Question
Asked 29th Jan, 2016

Would you know of any guidance and counselling program that is family-based, specifically, for economically-marginalized families?

I am interested to know if there are existing family-based guidance interventions, wherein the interventionists work with families in grassroot communities. Thanks!

Most recent answer

24th Oct, 2017
Jarosław Przeperski
Nicolaus Copernicus University
I can recomend a program called Family Group Conference (other names: Family Group Decision Making, Family Group Conferencing). We've implemented it in Poland in low income families. The outcomes were good.
Example of books about FGC:

All Answers (7)

29th Jan, 2016
Carla Smalley
Kansas Public School
In the U.S., Philippines, or world wide?  I need more information for clarification.  Thanks for a good question.
29th Jan, 2016
Nephtaly Joel Bagadiong Botor
Texas Tech University
Hi, Carla. Programs in the Philippine setting ar preferred, but those in other countries will also help a lot in my review. Thanks!
31st Jan, 2016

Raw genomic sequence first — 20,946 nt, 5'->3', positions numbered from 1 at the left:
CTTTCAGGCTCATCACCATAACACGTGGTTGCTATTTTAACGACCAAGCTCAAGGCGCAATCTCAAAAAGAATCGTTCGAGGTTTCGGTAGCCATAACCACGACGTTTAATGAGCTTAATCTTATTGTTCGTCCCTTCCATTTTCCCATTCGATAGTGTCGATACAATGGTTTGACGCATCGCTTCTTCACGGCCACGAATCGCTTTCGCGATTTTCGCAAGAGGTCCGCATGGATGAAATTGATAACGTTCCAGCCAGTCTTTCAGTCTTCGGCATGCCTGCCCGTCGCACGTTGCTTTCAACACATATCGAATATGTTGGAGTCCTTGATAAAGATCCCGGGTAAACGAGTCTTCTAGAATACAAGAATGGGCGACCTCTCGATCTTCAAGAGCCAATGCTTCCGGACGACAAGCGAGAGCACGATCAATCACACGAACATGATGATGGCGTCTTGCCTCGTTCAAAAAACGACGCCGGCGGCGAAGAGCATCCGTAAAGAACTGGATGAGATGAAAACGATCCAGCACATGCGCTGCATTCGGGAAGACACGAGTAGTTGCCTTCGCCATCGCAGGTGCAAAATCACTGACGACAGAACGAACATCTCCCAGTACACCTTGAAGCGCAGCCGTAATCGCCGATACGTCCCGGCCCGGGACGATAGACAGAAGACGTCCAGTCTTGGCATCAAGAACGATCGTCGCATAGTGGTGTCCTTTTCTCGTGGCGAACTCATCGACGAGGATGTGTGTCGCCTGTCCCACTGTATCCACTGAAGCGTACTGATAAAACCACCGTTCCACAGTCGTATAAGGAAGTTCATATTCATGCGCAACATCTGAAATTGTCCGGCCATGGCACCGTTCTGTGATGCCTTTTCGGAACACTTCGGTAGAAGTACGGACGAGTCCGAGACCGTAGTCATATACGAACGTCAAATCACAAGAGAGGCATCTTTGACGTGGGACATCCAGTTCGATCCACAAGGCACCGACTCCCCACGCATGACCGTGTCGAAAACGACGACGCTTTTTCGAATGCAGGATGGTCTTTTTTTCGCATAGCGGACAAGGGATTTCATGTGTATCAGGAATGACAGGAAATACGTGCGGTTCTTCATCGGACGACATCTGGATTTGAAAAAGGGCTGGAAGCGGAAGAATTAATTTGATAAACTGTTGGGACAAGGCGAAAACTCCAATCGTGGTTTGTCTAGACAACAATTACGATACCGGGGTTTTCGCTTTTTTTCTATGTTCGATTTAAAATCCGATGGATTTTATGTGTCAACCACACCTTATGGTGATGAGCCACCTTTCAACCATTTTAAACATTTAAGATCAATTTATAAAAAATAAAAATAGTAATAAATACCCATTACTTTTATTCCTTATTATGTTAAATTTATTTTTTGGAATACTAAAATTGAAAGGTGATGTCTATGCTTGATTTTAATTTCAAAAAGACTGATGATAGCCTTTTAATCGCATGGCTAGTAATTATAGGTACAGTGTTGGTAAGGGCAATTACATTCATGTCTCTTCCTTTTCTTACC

Hendrika Vande Kemp
Look at the historical work of the Philadelphia Child Guidance Clinic, especially the work of Harry Aponte. His classic book is Bread & Spirit: Therapy with the New Poor: Diversity of Race, Culture, and Values.
By Aponte, Harry J. 1994.
Stressing culture, community, and choice, this book speaks to therapy for the new poor, a people poor more because they have lost their spirit than because they lack bread. The author's perspective arises from the theory and techniques of structural family therapy, but he goes beyond that view to reach for meaning in people's identities, traditions, and legacies. He urges therapists to recognize and work with spiritual forces in the poor and to avoid opportunistic practical solutions that assume that they are too poor, hungry, and downtrodden to care about meaning and purpose.
[The author] shows specifically how this can be done in therapy. . . . These vignettes show the subtle process of connecting with people, respecting their experiences and their values, helping them locate strengths and resources both within themselves and within the community, and making the changes that will restore health not only to individual families but also to the community.
He also proposes a training program to enhance awareness of diversity of race, culture, and values in the person of the therapist. (PsycINFO Database Record (c) 2012 APA, All rights reserved)
You might also check out the work of Nancy Boyd-Franklin: Intersections of race, class, and poverty: Challenges and resilience in African American families.
By Boyd-Franklin, Nancy; Karger, Melanie
Walsh, Froma (Ed), (2012). Normal family processes: Growing diversity and complexity (4th ed.). , (pp. 273-296). New York, NY, US: Guilford Press, xv, 592 pp.